Steve Glenn gets giddy when he talks about work.
Almost a giggly, middle school girl kind of giddy. He listed off the agenda for his Friday afternoon, consisting of an assortment of phone and in-person meetings extending from 12:30 until after 6:00 that evening.
“Doesn’t that just sound like a fun day?!?!!” said Steve as he looked up from his calendar. He wasn’t being sarcastic or overly optimistic, he just loves his work.
No, Steve doesn’t give away puppies for a living, he’s a business owner and entrepreneur. More specifically he’s the owner of Executive Travel, Headwind Consumer Products, four True Value hardware stores, a Batteries+Bulbs franchise, a few shopping centers and a Subway in his hometown of Pawnee City, Neb.
It’s a lot, but it doesn’t stress Steve out because it didn’t happen overnight.
Steve started his first company, Executive Travel, after reading a book titled, ‘How to start a travel agency.’ He started out in a small office where his desk doubled as the top of a 4-drawer filing cabinet.
Steve sold travel door-to-door, slowly building his business and coming up with innovative ways to make travel more accessible. He even gave away computers to his customers as a way to excite them about travel and technology. People thought he was crazy, but Steve saw how intrigued people were with his out-of-the-box methods, and his business boomed.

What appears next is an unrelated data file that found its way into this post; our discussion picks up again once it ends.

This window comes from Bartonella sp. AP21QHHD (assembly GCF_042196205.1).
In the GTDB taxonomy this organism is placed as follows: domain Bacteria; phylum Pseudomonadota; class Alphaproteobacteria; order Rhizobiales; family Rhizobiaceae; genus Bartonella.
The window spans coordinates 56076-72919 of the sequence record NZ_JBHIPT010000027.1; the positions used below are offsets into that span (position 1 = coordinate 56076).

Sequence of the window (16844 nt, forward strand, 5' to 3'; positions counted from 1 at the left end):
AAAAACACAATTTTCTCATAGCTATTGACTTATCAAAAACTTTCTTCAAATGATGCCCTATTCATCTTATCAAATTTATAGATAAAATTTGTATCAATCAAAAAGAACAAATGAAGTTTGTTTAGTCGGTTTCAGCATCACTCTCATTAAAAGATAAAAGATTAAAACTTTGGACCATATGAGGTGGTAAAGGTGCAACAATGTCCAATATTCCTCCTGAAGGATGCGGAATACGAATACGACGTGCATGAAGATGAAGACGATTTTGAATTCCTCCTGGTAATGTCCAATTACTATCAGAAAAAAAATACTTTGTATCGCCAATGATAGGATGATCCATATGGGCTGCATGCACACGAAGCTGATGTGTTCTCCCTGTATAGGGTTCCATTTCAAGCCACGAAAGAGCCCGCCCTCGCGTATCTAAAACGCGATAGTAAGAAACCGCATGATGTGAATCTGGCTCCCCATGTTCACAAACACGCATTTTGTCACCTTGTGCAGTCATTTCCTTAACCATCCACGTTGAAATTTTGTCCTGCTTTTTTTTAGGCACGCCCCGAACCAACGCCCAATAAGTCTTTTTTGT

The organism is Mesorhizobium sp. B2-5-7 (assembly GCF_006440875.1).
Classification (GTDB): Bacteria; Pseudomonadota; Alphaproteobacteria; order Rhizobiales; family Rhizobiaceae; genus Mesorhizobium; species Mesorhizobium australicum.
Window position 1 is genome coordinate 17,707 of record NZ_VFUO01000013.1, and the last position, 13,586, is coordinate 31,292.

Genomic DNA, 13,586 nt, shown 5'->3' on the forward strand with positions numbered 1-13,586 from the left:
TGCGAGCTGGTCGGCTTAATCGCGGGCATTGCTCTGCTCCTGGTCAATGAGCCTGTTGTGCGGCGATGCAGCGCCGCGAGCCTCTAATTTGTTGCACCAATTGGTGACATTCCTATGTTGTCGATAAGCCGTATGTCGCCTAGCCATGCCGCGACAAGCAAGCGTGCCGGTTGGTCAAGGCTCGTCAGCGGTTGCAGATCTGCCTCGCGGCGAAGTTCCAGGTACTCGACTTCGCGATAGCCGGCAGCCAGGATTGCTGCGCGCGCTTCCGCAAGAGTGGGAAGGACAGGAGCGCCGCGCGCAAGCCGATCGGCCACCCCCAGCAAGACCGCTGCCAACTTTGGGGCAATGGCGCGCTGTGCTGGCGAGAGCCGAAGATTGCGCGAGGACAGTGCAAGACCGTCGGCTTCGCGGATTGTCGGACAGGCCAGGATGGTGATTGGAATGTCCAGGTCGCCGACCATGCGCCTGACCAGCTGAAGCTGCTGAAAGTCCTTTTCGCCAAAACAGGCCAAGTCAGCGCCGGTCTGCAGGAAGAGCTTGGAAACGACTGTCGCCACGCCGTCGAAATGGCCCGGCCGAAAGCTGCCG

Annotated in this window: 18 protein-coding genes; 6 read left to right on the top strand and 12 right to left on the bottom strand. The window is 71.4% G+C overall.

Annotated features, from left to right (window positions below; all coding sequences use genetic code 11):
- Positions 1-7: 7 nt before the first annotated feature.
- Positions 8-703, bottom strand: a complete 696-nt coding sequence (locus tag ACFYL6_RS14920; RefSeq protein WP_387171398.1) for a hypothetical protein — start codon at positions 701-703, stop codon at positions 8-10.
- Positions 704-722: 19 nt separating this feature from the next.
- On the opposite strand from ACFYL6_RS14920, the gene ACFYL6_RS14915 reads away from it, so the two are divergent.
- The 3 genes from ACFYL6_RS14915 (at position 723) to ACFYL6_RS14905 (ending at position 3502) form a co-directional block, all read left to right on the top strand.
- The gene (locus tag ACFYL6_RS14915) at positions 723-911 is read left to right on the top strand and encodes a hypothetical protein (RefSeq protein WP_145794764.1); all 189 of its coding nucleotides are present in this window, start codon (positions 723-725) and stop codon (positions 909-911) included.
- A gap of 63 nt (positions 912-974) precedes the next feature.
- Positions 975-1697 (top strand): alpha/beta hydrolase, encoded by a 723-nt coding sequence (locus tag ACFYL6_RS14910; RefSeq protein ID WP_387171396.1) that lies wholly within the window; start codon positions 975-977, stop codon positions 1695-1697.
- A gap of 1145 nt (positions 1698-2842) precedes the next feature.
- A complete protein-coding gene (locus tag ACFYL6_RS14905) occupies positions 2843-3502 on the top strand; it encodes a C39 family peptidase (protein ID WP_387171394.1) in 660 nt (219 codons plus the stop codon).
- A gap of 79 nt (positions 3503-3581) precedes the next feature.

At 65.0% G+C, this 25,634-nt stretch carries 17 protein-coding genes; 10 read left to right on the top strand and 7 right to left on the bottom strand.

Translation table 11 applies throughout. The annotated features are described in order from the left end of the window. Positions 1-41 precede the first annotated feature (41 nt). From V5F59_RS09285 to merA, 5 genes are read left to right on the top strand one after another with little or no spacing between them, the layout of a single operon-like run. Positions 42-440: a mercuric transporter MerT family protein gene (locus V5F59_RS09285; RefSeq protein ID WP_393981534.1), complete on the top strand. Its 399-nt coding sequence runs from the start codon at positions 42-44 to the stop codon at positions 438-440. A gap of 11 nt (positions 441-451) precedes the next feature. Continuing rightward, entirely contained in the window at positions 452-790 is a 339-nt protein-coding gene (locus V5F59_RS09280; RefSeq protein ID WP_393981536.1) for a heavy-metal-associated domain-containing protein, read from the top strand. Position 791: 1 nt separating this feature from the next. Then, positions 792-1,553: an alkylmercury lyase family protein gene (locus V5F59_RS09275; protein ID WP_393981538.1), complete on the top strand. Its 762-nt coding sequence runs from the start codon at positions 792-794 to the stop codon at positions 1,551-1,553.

“I’m disruptive,” Steve said. “Doesn’t that sound like a bad thing?”
Being disruptive has fueled Steve’s daily excitement to try to new things, but it doesn’t mean he hasn’t had his fair share of failure.
Steve said he’s started more than 40 different companies, and a handful of them have been duds, but that’s fine by him. He sees failure as part of the creative process and he’s taught himself how to deal with failure head-on.
He learned how to fail from his experiences as a Husker football player, businessman and political candidate. Each season showed Steve that there was always someone faster, stronger, smarter or more popular than he was. It didn’t feel good, but Steve realized that he could either be defeated by those realities or learn from them, and he chose the latter.
Steve directly attributes his success to his ability to fail, pick himself back up and try again. He’s not afraid to fail, and he challenges others to do the same.
But what stood out the most about Steve’s story is that he knows who he is and who he’s not.
Steve is not a Type-A boss and he doesn’t try to be. He’s more of a visionary, and hates the idea of a plan with no flexibility.
He’s a big picture kind of guy who knows how to dream big, take risks and push the envelope. He’s not very good at focusing his own thoughts, but he’s an extremely thoughtful and inspiring mentor.
Steve doesn’t claim to have all the answers, he doesn’t boast about his success or any of his skills. Instead, his story is about knowing what he loves, doing what he loves and staying aligned with his passions.